A Multi-agent Architecture for Diagnosing Simultaneous Faults along Water Canals

Journal of Steel Structures & Construction

ISSN: 2472-0437

Open Access

Editorial - (2022) Volume 8, Issue 2

A Multi-agent Architecture for Diagnosing Simultaneous Faults along Water Canals

Suzad Mustafa*
*Correspondence: Suzad Mustafa, Department of Hepatogastroenterology, University of Perugia, Italy, Email:
Department of Hepatogastroenterology, University of Perugia, Italy

Date of Submission: 04-Feb-2022, Manuscript No. jssc-22-63217; Editor assigned: 05-Feb-2022, Pre QC No. P-63217;; Reviewed: 17-Feb-2022, QC No. Q-63217; Revised: 21-Feb-2022, Manuscript No. R-63217; Published: 28-Feb-2022 , DOI: 10.37421/2472-0437.2022.08.120
Citation: Mustafa, Suzad. “A Multi-agent Architecture for Diagnosing Simultaneous Faults along Water Canals.” J Steel Struct Constr 8 (2022): 120.
Copyright: © 2022 Mustafa S, This is an open-access article distributed under the terms of the Creative Commons Attribution License, which permits unrestricted use, distribution, and reproduction in any medium, provided the original author and source are credited.


For the preservation of human life, the environment, and vested economic value, the safe and reliable operation of technical systems is critical. The proper operation of these systems has a significant impact on production costs and quality. Product excellence early defect diagnosis is crucial for avoiding costly repairs. Decline of performance and human or machine harm life. The International Federation of Automatic Control (IFAC) created the Technical Committee on Automatic Control to address this issue. Fault diagnosis, reliability analysis, and fault tolerance are all part of the SAFEPROCESS. Control and maintenance planning automatic management. This Technical Committee is a major international gathering of top academic and industrial specialists interested in physical system reliability, availability, and safety. The principal applications include chemical, electrical, mechanical, and aeronautical engineering, and this field has grown into a major study area at the confluence of systems and control engineering, artificial intelligence, applied mathematics, and statistics [1].

The 8th IFAC SAFEPROCESS 2012 Symposium in Mexico City brought together researchers and practitioners from 45 countries to discuss recent developments in the field over three days, following seven successful triennial meetings sponsored by the IFAC-TC on Fault Detection, Supervision, and Safety of Technical Processes in Baden-Baden, 1991; Helsinki, 1994; Hull, 1997; Budapest, 2000; Washington, 2003; Beijing, 2006; and Barcelona, 2009. There were seven plenary and semi-plenary speakers, 68 contributed papers, 128 invited presentations, and 33 posters at this symposium. Modern technology has improved to the point where boosting the technological process’s reliability, availability, and safety is now attainable. As a result, automated monitoring is required to monitor the health and operation of elements of controlled systems. This work is accomplished by a series of procedures that begin with monitoring the status of each system component: actuators, sensors, and control equipment. The strategy begins with a reliability/safety analysis, followed by the system’s design and operation.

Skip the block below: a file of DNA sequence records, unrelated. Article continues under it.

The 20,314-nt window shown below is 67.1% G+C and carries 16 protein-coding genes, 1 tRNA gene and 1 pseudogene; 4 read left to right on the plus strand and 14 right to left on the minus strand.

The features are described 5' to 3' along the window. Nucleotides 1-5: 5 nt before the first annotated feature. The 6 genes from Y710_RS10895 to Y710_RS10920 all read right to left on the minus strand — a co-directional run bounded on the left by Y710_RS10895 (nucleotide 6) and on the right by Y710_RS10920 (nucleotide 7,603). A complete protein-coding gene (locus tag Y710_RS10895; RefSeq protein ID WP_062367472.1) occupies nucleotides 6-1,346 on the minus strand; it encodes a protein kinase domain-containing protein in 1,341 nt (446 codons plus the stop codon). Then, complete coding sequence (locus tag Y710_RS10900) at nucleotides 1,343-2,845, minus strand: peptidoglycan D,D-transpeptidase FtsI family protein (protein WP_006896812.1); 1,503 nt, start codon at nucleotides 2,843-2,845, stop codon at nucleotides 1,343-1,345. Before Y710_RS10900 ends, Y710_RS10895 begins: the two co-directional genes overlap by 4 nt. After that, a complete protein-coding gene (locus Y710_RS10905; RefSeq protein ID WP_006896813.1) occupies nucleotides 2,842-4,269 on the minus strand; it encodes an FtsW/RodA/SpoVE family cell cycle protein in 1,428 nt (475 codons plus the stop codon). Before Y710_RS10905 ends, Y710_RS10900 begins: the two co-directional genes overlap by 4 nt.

After the process is up and running, fault detection and diagnostics are required. The defect detection is based on observed signals, and symptoms and residuals are generated using pattern recognition, estimate, or artificial intelligence approaches. When it comes to fault detection and isolation, fault intensity is crucial. The current fault should be severe enough that the effect on mass balance residuals is not mistaken with sensor noise. When faults of different classes are present in the same pool or along the canal, the fault intensity becomes important due to opposing symptoms that can cancel each other out. Aside from fault intensity combinations, the system can detect and isolate the presence of lateral outflows and hardware faults (such as gate blockages or downstream water depth sensor faults) in a single pool or across many pools. When an outflow and a hardware problem (gate obstruction or water depth sensor fault) occur at the same time in a pool, a limitation occurs. Because the algorithm can only isolate one fault class in this situation, the fault isolation will only yield a single fault of a class based on the residuals created.

The SFI algorithm, which is designed to isolate water depth sensor problems, can help to overcome this constraint. A sensor fault can be detected by comparing the data available from water depth sensors with the expected canal pool backwater. The water depth along the canal pool can be estimated using either first principle models (or data driven models. Data driven models are especially suited to deal with channels and whenever the canal pool does not have a constant cross section due to civil engineering structures such as tunnels, syphons, aqueducts and bridges [2-5].


We thank the anonymous reviewers for their constructive criticisms of the manuscript. The support from ROMA (Research Optimization and recovery in the Manufacturing industry), of the Research Council of Norway is highly appreciated by the authors.

Conflict of Interest

The Author declares there is no conflict of interest associated with this manuscript.


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